The idea was tantalising. I tested the words on my tongue: I’m a lesbian.
“I’m a lesbian,” I said to the empty space in my bedroom.
I smiled, fingers poised on my keyboard. I knew what I had to do.
I created my first Instagram account where I publicly identified as a lesbian.
I regularly posted on the account for months, and then years. I now use it to advocate for LGBTQ+ teens and adults, to call out homophobia among my peers, and to shove (metaphorical) rainbows in people’s faces.
I never had the luxury to officially come out to the people who matter most. Instead, I was deflecting when my relatives not-so-subtly hinted at my future white wedding and 20 kids. I was friendzoning male peers who seemed too interested. I was reading queer fiction clandestinely on my phone.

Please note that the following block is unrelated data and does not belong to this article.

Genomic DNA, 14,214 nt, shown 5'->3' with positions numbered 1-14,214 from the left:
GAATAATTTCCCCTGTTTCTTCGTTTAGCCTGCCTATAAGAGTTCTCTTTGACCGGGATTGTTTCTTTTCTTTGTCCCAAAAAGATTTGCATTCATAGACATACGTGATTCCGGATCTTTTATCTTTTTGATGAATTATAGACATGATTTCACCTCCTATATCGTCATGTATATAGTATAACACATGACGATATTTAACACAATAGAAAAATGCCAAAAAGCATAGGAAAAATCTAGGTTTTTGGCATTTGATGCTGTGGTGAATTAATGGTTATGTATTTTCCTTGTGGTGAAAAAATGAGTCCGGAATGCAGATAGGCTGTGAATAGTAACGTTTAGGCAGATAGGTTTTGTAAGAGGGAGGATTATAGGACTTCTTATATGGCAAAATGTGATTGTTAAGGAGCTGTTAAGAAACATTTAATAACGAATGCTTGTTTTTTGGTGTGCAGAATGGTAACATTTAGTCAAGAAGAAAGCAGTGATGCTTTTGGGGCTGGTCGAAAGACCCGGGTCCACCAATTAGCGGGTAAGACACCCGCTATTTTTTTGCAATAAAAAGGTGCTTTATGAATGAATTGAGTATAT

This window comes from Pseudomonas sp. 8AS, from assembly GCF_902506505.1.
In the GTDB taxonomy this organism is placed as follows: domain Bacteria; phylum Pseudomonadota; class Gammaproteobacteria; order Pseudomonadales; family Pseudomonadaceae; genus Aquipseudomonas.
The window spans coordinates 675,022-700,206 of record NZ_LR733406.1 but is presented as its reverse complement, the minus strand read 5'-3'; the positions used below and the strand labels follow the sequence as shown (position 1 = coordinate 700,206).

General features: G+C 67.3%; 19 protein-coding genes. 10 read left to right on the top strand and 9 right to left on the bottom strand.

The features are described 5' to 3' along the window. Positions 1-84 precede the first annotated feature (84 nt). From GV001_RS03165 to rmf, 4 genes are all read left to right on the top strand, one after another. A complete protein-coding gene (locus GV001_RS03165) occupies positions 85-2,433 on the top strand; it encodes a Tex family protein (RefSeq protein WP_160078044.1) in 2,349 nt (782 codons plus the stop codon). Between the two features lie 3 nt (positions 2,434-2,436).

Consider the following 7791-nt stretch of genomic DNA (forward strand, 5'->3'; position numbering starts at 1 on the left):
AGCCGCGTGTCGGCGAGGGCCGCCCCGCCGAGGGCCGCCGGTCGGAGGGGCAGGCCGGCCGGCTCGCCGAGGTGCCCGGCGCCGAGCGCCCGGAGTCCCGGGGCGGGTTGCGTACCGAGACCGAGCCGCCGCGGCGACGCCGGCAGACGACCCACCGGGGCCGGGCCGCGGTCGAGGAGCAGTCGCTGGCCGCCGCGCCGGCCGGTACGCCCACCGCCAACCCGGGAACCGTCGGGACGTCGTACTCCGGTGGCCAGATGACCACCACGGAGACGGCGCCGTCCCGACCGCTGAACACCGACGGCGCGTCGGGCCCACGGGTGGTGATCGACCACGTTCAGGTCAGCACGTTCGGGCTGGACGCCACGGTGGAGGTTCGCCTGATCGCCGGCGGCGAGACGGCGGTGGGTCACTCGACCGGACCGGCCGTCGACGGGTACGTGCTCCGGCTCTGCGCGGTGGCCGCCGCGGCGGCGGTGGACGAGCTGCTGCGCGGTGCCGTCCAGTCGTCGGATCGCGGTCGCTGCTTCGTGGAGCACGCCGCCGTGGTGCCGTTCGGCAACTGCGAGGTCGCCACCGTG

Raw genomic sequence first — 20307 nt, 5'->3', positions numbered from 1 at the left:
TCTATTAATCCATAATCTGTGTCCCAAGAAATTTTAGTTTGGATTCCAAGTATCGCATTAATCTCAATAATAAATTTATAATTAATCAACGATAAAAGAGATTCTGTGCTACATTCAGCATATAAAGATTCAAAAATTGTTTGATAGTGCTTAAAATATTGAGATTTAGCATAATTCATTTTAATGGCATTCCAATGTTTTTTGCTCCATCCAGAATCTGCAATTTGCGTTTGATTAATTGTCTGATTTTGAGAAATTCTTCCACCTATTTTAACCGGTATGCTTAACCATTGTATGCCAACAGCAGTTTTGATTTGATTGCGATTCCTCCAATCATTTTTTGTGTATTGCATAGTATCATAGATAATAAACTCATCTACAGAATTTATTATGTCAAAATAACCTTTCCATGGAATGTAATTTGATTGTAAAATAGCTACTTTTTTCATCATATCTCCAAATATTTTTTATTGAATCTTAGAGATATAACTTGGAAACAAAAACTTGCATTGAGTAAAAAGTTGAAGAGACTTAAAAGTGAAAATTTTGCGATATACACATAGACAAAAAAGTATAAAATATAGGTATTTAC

I could only be gay behind a different name – a concealed identity.
And yet, I feel satisfied. I’m proud.
I don’t need to go around declaring that I’m a lesbian in order to feel valid – especially now that I have a platform to express myself freely and through ways that keep my gayness alive.
I’m not a coward who doesn’t have the guts to admit who I really am.
Staying in the closet is a choice. Stepping one foot out of the closet is just as brave as kissing a girl or wearing a pride flag on the streets.
Of course, someday I’d love to stand up in front of a crowd and introduce myself as a lesbian. One day, I hope to wake up to a world where I can marry a woman and live my happily ever after.
Even if it’s years down the line, I want to see people like me living their truths openly, without fear. I want to find pride flags in our classrooms. And I want the word “gay” to no longer be a taboo.
I can only hope. But for now, when I get those “Are you gay?” questions from oblivious assholes, I find that “It’s none of your business” is just as effective as “Yes, I’m gay.”
You Lin* is a Malaysian Chinese writer who specializes in poignant queer fiction with dark twists. You can find her work published or forthcoming in The B’K and on her Instagram page @writingontherainbow where she shares advice on writing with aspiring writers.